Union members have voted to investigate the practice of downbanding nurses and other health service workers by trusts looking to make financial savings.
At Unison’s healthcare conference in Liverpool, members said it was unacceptable that some NHS workers were reporting being expected to work at a lower pay band while still carrying out the same – or in some cases more – duties.
“Many NHS trusts see down banding as way to meet their cost improvement programmes”
They also said that once a role had been attached to a specific Agenda for Change pay band, employers should not be allowed to reduce the job’s responsibilities purely to fit into a lower pay bracket and achieve efficiency savings.
Members said some employers were not complying with the set of Agenda for Change rules – known as Annex X – brought in for England in 2013, which state that if downbanding occurs, workers should see their duties reduced too.
Linda Hobson, from Unison’s northern regional heal committee, who moved the motion, told delegates: “Many NHS trusts see downbanding as way to meet their cost improvement programmes.
“This is why we have Annex X, but conference, many activists are still reporting that downbanding – or ‘workforce re profiling’ – is finance driven rather than service improvement led,” she said.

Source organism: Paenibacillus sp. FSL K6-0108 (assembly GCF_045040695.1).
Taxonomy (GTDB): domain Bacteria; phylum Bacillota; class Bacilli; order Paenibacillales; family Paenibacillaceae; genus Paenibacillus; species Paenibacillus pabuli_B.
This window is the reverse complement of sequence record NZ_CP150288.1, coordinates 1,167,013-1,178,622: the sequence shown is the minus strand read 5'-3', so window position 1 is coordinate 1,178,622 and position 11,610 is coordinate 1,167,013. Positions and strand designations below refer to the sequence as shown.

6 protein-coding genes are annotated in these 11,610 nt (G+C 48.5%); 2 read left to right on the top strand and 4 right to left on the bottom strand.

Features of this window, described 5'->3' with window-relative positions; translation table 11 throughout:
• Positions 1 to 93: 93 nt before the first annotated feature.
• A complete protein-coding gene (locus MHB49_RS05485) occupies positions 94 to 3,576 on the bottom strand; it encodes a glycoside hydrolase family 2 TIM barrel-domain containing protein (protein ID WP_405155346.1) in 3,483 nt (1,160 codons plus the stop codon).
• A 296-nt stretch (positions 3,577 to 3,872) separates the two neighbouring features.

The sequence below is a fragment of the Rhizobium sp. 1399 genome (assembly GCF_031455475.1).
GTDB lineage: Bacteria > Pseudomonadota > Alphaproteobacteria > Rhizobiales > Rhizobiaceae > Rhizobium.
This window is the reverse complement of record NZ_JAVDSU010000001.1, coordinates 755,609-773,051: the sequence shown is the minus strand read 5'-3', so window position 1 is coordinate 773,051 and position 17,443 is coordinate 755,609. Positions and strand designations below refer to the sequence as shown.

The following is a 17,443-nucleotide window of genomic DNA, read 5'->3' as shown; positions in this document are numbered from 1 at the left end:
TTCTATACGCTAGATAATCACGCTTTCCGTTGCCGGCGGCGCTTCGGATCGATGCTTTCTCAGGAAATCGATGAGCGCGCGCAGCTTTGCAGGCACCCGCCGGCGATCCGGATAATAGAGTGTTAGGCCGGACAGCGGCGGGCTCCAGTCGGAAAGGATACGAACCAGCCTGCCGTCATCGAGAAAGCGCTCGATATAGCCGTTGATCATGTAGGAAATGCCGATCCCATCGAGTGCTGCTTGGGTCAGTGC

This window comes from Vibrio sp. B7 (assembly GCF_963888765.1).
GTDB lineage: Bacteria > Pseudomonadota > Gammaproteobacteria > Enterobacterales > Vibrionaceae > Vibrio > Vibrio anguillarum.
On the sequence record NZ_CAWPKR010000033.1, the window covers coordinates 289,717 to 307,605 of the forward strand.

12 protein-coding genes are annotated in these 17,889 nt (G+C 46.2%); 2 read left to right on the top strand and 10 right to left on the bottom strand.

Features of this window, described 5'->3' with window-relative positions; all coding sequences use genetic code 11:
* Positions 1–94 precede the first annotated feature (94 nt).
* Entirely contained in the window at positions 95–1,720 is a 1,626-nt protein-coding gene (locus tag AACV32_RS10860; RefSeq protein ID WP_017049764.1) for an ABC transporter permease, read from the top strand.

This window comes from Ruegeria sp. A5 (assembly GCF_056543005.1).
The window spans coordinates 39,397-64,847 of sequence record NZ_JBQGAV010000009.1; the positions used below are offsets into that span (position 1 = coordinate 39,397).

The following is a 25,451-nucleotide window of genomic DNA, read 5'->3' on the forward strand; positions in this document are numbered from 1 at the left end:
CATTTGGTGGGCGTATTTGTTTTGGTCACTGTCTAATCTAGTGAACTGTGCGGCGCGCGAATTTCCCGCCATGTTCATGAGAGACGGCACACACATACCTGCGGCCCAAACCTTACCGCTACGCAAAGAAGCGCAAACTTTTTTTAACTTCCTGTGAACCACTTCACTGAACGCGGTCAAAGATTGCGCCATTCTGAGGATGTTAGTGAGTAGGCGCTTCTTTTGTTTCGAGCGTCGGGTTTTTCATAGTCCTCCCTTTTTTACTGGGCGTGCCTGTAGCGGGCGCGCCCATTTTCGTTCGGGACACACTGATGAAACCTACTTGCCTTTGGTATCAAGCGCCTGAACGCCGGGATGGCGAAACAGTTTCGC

She added: “We believe the time is right for us to look at the practice of downbanding across the whole of the UK and the impact on our members.”
Ms Hobson said the downbanding of specialist nurses, healthcare assistants and other workers threatened the quality of care and services they provided and that it was now necessary to “call time” on the practice.
Supporting the motion, George Barron, from the union’s healthcare service group executive, said downbanding was the “scourge” of the NHS.
“Downbanding only applies to a certain amount of people in the NHS. The tragedy is it applies to people delivering frontline services – nurses, porters, catering staff,” said Mr Barron.
“I’ve never yet heard of one chief executive or director of finance being downbanded,” he added, to a round of applause.
The motion to review downbanding across the NHS in the UK and to try to prevent the practice from happening was carried overwhelmingly.
Speaking last month at an election hustings event hosted by the Royal College of Nursing, health minister Dr Dan Poulter said that downbanding was “unacceptable”.